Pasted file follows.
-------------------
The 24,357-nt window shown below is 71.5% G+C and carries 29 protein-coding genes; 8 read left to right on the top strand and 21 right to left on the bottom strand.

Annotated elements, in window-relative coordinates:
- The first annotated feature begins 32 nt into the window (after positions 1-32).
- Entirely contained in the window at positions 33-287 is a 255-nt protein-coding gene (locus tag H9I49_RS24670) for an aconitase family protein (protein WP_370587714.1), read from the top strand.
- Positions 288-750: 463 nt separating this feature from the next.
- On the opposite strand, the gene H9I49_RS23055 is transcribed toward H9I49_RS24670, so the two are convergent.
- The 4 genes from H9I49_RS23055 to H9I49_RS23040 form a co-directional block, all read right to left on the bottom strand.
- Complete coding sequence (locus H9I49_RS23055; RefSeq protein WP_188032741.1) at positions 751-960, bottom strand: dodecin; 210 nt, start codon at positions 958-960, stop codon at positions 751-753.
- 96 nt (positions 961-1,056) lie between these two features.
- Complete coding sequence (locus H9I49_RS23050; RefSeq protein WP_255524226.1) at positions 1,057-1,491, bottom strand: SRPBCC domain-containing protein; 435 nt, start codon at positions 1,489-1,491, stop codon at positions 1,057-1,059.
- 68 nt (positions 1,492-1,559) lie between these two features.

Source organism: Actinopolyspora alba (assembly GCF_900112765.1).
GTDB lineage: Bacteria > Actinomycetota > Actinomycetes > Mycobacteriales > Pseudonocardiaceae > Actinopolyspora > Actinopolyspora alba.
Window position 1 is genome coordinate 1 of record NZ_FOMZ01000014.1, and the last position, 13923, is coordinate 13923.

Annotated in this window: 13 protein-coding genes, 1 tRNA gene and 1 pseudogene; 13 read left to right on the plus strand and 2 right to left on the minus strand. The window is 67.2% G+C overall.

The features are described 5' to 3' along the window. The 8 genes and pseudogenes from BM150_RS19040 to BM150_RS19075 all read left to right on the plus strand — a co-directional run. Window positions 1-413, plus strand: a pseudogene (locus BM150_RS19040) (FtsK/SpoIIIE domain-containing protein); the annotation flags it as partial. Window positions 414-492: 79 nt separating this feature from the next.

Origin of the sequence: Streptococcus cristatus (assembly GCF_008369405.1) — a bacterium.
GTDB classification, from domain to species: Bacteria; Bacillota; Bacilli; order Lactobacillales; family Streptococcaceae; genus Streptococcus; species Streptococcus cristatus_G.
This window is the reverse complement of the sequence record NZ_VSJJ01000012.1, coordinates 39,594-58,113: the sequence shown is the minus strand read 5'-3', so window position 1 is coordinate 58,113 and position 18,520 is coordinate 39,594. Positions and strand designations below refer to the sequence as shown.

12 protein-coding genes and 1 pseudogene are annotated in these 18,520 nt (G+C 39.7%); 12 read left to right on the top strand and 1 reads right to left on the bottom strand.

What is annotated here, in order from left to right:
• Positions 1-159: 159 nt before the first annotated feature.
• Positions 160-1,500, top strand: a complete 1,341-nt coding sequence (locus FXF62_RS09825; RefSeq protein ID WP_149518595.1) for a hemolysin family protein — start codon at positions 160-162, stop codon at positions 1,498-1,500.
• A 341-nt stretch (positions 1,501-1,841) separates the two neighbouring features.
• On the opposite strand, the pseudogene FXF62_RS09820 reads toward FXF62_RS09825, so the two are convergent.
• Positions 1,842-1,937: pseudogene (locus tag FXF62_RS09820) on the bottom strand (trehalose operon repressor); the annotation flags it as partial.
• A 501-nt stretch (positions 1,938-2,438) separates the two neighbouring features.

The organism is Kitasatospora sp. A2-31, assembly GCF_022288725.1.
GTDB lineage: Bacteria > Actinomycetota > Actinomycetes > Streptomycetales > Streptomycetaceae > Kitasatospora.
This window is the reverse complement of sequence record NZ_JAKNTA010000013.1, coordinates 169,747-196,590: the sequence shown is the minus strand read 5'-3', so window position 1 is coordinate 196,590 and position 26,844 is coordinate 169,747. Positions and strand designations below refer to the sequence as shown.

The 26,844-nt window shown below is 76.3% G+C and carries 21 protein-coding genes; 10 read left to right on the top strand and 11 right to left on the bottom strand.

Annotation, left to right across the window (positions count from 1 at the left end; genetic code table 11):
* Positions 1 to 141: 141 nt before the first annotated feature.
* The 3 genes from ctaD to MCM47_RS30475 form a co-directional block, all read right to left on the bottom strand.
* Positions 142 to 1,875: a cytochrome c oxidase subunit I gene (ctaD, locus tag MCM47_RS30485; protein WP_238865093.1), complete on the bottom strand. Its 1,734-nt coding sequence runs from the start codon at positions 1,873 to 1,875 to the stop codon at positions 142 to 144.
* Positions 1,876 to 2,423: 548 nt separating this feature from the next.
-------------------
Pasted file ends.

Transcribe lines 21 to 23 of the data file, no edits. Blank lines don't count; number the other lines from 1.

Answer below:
What is annotated here, in order from left to right:
• Positions 1-159: 159 nt before the first annotated feature.
• Positions 160-1,500, top strand: a complete 1,341-nt coding sequence (locus FXF62_RS09825; RefSeq protein ID WP_149518595.1) for a hemolysin family protein — start codon at positions 160-162, stop codon at positions 1,498-1,500.